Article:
[Isis-wg] Some comments on draft-white-openfabric-02

Erik Auerswald <auerswald@fg-networking.de> Wed, 12 April 2017 08:50 UTC

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Date: Wed, 12 Apr 2017 10:50:18 +0200
From: Erik Auerswald <auerswald@fg-networking.de>
To: Russ White <7riw77@gmail.com>, rtgwg@ietf.org, isis-wg@ietf.org
Cc: Erik Auerswald <auerswald@fg-networking.de>
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Subject: [Isis-wg] Some comments on draft-white-openfabric-02
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Hi all,

I have read draft-white-openfabric-02 and would like to comment
on a few points. I'll start at the top of the draft and continue
through the text.

Please keep my e-mail address in replies, because I am not subscribed
to the isis-wg and rtgwg mailing lists.

   The abstract states "[...]topology information is extracted
through broad based connections." I do not understand that sentence.

   Section 1.1., Goals, mentions large scale data centers. Would
it be appropriate to reference RFC 7938, Use of BGP for Routing
in Large-Scale Data Centers, here? Said RFC proposes a Clos topology
for the network, which seems to be similar to the spine and leaf
topology of openfabric.

   In section 1.3., Simplification, I noticed a spelling mistake:
mutliaccess (should be multiaccess).

   In section 1.5., Sample Network, a spine and leaf network is
shown in figure 1. The topology shown in that figure is different
from the 5-stage Clos topology shown in RFC 7938, figure 3. The
5-stage Clos topology from RFC 7938 represents the network topology
used by Facebook for the Altoona data center, as publicized in

Another generalization of the 3-stage Clos network to more than
3 stages called Beneš network can be found on Wikipedia:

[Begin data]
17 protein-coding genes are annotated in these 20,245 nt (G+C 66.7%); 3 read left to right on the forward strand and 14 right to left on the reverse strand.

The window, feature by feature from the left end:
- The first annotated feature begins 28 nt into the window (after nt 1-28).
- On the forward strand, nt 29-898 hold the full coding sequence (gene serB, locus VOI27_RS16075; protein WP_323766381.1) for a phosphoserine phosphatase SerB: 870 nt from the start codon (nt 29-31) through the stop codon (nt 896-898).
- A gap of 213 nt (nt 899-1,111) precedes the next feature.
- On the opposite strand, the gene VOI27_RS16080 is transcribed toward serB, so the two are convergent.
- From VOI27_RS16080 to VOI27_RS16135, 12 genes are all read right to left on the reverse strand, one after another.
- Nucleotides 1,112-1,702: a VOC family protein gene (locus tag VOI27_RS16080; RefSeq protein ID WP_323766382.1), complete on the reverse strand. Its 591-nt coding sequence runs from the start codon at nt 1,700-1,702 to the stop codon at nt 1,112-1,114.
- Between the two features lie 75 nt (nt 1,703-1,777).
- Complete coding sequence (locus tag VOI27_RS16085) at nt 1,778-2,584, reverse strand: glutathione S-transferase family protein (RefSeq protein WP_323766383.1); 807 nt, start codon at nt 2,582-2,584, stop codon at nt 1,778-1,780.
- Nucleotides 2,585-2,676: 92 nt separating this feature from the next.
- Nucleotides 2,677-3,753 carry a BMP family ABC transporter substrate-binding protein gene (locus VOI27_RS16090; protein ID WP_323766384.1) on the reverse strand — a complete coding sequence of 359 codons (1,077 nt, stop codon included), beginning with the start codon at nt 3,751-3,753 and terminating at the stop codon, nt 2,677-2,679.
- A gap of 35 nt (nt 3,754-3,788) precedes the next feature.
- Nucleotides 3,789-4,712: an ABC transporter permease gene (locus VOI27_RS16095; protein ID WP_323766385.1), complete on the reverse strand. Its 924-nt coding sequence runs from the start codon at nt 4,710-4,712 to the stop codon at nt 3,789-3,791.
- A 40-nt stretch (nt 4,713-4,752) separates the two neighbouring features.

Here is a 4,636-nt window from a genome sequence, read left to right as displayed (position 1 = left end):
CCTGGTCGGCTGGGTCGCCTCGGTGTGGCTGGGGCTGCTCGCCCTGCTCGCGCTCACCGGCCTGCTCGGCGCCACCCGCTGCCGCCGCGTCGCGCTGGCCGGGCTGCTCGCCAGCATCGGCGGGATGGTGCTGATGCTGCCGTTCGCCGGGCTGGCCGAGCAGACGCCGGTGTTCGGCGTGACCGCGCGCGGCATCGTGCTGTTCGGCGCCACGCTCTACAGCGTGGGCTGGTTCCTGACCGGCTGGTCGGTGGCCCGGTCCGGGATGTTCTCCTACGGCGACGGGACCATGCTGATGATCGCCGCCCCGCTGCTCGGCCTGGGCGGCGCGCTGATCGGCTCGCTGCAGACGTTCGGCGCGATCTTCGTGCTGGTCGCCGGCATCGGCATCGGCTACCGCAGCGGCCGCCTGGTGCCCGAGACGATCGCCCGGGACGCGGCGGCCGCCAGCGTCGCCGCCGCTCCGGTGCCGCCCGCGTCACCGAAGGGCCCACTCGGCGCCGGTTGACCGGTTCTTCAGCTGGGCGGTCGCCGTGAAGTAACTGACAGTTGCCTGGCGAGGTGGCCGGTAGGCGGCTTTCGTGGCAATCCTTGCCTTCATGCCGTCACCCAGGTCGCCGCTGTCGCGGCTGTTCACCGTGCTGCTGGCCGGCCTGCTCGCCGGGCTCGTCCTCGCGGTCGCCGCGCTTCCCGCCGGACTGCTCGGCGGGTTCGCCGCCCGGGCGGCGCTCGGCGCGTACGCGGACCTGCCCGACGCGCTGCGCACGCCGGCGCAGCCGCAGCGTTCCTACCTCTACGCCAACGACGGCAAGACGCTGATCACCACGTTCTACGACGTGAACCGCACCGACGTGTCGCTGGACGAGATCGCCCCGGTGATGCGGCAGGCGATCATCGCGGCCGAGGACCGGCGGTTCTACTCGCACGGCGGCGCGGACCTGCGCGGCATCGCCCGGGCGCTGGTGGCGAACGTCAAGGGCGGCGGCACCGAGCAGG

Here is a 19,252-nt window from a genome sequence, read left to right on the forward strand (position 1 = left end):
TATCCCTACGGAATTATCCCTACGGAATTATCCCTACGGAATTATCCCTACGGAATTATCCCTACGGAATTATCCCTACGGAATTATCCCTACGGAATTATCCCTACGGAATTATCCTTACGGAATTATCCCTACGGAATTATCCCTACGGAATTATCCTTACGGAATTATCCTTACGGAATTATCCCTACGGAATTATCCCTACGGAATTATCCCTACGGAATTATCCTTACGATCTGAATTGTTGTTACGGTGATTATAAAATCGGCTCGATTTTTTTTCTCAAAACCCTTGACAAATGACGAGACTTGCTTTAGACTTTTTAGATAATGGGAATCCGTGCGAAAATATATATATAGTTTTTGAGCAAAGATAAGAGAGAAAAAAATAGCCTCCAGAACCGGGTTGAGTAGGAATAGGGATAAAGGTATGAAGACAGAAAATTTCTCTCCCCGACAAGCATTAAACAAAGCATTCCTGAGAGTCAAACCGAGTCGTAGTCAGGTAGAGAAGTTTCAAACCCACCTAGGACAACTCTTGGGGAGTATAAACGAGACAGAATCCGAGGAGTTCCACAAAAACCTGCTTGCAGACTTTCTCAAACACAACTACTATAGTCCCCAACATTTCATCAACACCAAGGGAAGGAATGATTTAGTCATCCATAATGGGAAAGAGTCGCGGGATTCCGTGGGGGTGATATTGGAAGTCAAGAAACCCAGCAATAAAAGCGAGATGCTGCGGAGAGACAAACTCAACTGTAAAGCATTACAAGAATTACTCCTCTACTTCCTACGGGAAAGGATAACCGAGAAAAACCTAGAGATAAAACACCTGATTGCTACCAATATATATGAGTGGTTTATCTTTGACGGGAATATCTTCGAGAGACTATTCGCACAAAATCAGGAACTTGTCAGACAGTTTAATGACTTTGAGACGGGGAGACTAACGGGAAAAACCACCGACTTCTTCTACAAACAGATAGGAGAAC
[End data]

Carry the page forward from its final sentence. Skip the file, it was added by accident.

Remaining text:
Both of these 5-stage networks differ from figure 1 of the
openfabric draft insofar as each T2 switch is connected to a
proper subset of T1 switches (openfabric designation) in both the
RFC 7938 "Clos" topology and the Beneš network. This is crucial
for increasing the amount of input- and output ports without
using bigger switches.

Since this is important for later comments, I have adapted figure 3
from RFC 7938 into the following drawing:

        +----+                  +----+
        |L1.1|                  |L1.2|             (T0)
        +----+                  +----+
         |   \________________  /   |
         |    ________________\/    |
         |   /                 \    |
        +----+                  +----+
        |F1.1|                  |F1.2|             (T1)
        +----+                  +----+
        /    \                  /    \
       /      \                /      \
   +----+    +----+        +----+    +----+
   |S1.1|    |S1.2|        |S2.1|    |S2.2|        (T2)
   +----+    +----+        +----+    +----+
       \      /                \      /
        \    /                  \    /
        +----+                  +----+
        |F2.1|                  |F2.2|             (T1)
        +----+                  +----+
         |   \________________  /   |
         |    ________________\/    |
         |   /                 \    |
        +----+                  +----+
        |L2.1|                  |L2.2|             (T0)